Bids are in for $11B DOD health records system
- By Kevin McCaney
- Oct 31, 2014
Four teams of vendors are submitting bids today for the Defense Department’s 10-year, $11 billion overhaul of its health care system, which serves 9.7 million beneficiaries at 56 hospitals and about 365 clinics.
The DOD Healthcare Management Systems Modernization (DHMSM) is expected to modernize the Military Health System’s clinical systems and provide electronic health records that will be interoperable with those of the Veteran Affairs Department, which is doing its own modernization.
The teams bidding on DHMSM, pronounced “dim sum,” all feature established integrators paired with EHR specialists, an approach DOD had encouraged early on in the process. All have variously touted the security, interoperability and scalability of their systems. A quick look at the bidders:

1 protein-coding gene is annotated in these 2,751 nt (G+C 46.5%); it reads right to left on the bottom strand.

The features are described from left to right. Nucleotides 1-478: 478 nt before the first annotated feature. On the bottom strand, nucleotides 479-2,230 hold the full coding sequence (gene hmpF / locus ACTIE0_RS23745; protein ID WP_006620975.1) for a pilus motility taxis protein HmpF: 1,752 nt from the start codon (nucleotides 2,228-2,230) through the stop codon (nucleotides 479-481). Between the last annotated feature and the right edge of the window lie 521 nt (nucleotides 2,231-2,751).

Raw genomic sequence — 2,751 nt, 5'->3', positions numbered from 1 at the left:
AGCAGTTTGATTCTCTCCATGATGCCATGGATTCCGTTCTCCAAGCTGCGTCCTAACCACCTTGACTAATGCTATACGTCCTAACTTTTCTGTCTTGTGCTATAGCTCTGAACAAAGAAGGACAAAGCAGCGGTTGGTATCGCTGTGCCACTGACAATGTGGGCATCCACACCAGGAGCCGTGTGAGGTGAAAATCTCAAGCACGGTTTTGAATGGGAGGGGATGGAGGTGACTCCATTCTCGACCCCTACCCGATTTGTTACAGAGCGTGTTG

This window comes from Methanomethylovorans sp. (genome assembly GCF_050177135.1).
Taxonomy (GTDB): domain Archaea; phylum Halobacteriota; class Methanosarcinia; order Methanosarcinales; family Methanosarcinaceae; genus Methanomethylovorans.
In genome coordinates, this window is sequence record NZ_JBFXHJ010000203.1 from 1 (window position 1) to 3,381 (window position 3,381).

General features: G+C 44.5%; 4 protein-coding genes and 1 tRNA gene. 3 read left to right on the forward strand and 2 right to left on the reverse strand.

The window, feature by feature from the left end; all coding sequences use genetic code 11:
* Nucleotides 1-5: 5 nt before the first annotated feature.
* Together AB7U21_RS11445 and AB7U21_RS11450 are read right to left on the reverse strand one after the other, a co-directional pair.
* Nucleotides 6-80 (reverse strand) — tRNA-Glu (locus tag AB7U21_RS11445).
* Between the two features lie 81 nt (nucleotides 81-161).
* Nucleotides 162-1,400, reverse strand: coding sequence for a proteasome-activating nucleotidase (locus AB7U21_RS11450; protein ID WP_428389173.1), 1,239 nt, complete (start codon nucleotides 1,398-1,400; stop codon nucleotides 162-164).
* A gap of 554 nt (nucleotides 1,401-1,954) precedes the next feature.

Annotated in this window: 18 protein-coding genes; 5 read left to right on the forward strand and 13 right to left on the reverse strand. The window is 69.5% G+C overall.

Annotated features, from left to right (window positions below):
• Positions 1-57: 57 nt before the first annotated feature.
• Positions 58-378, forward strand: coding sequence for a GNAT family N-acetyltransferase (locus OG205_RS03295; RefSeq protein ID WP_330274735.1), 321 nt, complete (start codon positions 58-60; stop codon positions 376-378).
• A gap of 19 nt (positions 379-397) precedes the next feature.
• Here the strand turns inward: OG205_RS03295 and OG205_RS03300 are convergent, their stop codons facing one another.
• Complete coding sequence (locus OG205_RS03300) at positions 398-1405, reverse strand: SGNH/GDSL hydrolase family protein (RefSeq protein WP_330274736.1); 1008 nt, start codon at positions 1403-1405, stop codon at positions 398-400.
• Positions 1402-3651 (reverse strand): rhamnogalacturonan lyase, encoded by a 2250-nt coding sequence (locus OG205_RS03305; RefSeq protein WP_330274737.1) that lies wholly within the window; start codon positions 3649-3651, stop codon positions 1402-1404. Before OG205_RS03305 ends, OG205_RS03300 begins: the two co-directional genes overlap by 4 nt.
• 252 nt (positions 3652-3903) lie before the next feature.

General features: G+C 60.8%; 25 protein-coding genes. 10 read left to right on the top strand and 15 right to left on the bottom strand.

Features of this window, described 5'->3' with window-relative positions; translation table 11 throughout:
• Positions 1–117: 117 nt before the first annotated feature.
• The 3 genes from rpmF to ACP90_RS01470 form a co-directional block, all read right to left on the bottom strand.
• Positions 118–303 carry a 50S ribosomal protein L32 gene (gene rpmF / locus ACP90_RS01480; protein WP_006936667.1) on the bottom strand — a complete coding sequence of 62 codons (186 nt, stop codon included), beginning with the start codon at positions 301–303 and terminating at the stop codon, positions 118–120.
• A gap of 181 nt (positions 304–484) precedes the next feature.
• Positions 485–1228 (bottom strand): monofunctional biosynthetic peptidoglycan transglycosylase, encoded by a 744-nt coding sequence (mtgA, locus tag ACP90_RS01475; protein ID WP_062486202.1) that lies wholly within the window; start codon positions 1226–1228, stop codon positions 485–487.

- IBM and Epic
- CSC, Hewlett-Packard and Allscripts
- Leidos, Accenture Federal Services and Cerner
- PricewaterhouseCoopers (which these days goes by PwC), along with General Dynamics Information Technology, DSS, Medsphere Systems Corporation and Medicasoft.
DOD’s road to modernized electronic health records has been a long one, and has included a failed effort with VA to build a joint system. That project was abandoned in February 2013, after years of effort and nearly $30 billion in costs.
Since then, the departments have taken separate routes, with DOD launching DHMSM to replace its Armed Forces Health Longitudinal Technology Application (AHLTA) system, and VA modernizing its modernizing its Veterans Health Information Systems and Technology Architecture, or VistA, system. Both sides have promised that their records will be interoperable.
Kevin McCaney is a former editor of Defense Systems and GCN.